By Arnold Kling
Name the most credible measure of idea production that isn’t at least moderately positively correlated with population.
I think this is a somewhat imprecise formulation. First of all, “moderately positive” is vague. It could be a very low bar.
But what is the relevant boundary for measuring population? The nation-state? So if 10 million people are spread over a large area that means the same thing as if they are concentrated on an island? Or if 10 million people speak 8 different languages that is the same thing as if they all speak the same language?
If you look at population at a nation-state level, then any simple linear correlation is bound to be dominated by India and China. If you instead choose a more robust measure, such as rank correlation, you may see different results.
The classic example suggesting less than perfect correlation between population and ideas would be Israel vs. the Arab countries in Nobel Prizes in science. I think it is a striking example, even though it might not be enough to offset a “modestly positive correlation” overall.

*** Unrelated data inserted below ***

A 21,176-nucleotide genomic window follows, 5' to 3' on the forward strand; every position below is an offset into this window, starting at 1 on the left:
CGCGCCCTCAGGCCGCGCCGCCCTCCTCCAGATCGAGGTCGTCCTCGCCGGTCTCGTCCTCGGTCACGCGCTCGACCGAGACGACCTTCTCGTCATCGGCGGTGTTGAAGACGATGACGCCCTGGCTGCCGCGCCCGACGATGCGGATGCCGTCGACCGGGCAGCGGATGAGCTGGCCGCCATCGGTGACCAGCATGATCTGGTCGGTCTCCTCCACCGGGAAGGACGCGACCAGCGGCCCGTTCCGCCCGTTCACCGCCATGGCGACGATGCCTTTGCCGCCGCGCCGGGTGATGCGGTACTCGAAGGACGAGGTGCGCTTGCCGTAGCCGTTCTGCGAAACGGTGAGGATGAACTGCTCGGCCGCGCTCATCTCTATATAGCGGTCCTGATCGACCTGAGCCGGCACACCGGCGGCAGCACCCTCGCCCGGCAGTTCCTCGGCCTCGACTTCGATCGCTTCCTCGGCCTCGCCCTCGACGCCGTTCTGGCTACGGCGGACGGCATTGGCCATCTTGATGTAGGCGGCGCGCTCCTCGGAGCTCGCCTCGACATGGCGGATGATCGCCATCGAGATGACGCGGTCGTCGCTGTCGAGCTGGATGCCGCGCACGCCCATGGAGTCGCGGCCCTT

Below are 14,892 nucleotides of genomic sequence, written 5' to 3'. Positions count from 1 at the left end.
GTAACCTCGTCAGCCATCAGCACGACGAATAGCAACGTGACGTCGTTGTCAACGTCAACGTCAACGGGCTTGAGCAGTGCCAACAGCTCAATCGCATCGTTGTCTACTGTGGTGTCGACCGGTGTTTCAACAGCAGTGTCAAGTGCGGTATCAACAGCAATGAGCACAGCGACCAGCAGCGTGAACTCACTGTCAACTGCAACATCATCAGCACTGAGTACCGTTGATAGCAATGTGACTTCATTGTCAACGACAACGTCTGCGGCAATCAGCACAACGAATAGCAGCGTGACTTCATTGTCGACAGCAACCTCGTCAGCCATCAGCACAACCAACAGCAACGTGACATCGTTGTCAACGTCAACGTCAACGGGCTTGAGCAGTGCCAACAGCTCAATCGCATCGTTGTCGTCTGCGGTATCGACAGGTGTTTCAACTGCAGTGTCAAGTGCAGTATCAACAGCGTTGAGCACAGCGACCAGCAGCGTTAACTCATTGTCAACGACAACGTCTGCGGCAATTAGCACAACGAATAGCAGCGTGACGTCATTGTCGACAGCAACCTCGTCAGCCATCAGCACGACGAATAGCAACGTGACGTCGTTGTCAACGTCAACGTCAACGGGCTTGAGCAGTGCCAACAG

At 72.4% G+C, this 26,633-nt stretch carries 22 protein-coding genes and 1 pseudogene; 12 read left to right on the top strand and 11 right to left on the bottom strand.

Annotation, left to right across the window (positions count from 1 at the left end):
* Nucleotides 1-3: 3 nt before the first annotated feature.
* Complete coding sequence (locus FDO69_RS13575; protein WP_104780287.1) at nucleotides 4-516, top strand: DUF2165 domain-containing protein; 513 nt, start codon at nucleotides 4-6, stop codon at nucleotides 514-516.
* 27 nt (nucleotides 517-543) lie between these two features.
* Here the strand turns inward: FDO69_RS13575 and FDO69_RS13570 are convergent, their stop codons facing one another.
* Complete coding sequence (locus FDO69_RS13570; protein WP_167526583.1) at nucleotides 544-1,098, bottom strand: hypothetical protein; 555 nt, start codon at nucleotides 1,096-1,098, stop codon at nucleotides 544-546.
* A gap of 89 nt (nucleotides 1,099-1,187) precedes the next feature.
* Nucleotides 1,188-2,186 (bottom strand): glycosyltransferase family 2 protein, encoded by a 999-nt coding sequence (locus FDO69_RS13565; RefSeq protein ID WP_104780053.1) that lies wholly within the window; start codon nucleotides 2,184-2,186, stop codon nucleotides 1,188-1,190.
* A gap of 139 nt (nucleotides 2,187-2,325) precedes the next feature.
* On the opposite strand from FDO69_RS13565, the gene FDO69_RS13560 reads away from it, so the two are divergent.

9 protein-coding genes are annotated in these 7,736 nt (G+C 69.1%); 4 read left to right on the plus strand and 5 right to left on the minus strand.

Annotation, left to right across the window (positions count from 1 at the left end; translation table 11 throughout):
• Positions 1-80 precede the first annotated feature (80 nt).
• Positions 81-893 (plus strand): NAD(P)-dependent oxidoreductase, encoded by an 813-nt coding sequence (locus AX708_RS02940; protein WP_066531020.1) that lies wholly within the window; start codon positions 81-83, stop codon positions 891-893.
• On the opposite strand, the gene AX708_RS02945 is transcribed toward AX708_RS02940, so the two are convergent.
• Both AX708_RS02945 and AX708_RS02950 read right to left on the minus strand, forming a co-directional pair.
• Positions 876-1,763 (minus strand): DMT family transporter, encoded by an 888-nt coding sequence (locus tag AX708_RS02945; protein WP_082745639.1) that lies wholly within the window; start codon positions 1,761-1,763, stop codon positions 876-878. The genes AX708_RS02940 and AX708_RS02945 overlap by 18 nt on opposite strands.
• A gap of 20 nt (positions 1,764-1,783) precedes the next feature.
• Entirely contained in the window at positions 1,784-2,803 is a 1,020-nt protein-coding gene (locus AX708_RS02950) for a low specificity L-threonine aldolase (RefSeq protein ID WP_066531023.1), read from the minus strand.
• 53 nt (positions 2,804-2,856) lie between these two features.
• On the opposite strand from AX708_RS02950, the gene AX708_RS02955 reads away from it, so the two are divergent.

I suspect that communication is a huge factor in idea generation and propagation. I would rather have a small population of people who travel and communicate broadly than a large population of people who stay in their villages their whole lives and rarely communicate with outsiders.
But I go back to my original thought, which is that I would like to see some more thought put into coming up with something more precise than “moderately positive correlation” and also a more precise definition of what constitutes high and low population.